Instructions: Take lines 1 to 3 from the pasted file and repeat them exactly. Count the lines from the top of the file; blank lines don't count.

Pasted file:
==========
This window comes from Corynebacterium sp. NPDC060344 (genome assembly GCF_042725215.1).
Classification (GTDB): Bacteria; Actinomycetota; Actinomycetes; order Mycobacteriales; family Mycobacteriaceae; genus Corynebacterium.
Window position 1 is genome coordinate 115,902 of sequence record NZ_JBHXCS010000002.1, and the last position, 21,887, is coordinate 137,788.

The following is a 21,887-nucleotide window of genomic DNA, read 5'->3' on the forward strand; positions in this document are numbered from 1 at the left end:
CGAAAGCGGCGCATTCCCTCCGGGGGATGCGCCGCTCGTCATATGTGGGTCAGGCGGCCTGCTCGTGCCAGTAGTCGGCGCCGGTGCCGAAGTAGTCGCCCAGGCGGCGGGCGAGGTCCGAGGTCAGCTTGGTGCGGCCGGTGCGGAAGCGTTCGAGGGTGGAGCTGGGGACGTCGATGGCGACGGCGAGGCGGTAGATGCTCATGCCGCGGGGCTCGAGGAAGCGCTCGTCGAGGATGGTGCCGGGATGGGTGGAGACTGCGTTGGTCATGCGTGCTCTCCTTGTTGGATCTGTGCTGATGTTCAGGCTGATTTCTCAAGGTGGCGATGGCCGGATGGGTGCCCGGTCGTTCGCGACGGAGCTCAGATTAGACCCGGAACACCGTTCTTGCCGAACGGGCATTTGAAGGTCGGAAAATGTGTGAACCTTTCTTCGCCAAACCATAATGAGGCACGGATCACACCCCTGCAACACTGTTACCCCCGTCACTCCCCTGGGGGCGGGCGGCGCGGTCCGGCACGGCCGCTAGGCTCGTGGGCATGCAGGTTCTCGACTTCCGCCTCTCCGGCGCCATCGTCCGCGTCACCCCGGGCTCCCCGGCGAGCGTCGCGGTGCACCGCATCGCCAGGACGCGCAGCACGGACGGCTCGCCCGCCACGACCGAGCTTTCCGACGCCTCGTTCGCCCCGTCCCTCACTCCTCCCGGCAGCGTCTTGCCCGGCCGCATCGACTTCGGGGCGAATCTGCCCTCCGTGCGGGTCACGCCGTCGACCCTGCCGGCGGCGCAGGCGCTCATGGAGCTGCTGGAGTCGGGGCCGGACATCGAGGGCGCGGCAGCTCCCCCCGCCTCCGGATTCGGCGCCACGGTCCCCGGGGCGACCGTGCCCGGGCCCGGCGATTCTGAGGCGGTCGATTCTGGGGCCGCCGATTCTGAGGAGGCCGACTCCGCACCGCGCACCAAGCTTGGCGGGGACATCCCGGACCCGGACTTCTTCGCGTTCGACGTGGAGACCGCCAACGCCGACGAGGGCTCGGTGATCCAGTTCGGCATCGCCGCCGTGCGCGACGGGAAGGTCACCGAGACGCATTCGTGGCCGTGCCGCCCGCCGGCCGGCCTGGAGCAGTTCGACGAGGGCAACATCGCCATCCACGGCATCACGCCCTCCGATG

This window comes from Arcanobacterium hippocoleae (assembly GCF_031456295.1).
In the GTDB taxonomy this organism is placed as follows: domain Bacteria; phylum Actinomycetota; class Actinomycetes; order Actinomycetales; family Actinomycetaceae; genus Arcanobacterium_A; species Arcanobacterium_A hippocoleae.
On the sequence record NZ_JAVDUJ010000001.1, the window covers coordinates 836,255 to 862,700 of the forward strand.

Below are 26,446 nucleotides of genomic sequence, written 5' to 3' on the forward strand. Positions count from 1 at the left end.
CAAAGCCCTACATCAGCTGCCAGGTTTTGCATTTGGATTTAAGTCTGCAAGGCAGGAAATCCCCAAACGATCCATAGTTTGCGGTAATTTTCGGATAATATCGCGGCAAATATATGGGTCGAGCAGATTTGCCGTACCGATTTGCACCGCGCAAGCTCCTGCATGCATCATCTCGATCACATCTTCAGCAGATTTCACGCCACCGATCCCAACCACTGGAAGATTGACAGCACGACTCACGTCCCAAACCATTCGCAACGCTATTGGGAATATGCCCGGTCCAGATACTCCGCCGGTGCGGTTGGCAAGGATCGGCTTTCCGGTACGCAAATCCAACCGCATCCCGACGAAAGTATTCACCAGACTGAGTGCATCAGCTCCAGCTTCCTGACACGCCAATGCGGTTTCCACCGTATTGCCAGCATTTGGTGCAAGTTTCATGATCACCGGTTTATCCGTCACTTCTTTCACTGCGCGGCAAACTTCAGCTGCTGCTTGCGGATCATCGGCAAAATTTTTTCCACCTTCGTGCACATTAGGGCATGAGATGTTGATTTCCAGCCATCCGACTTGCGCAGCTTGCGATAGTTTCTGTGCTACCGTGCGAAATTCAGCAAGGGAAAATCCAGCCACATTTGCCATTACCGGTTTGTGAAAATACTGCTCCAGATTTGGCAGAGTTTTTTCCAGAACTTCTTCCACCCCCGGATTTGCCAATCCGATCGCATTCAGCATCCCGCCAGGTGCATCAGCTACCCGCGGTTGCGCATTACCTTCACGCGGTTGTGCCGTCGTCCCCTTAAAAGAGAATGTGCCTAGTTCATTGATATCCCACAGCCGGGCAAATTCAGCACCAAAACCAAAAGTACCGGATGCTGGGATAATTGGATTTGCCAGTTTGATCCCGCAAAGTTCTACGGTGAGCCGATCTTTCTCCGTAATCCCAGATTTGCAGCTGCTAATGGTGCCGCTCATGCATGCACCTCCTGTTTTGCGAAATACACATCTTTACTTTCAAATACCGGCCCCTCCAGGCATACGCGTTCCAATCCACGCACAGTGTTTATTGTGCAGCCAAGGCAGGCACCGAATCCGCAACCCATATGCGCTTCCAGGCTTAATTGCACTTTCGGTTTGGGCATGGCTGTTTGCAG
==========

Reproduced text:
This window comes from Corynebacterium sp. NPDC060344 (genome assembly GCF_042725215.1).
Classification (GTDB): Bacteria; Actinomycetota; Actinomycetes; order Mycobacteriales; family Mycobacteriaceae; genus Corynebacterium.
Window position 1 is genome coordinate 115,902 of sequence record NZ_JBHXCS010000002.1, and the last position, 21,887, is coordinate 137,788.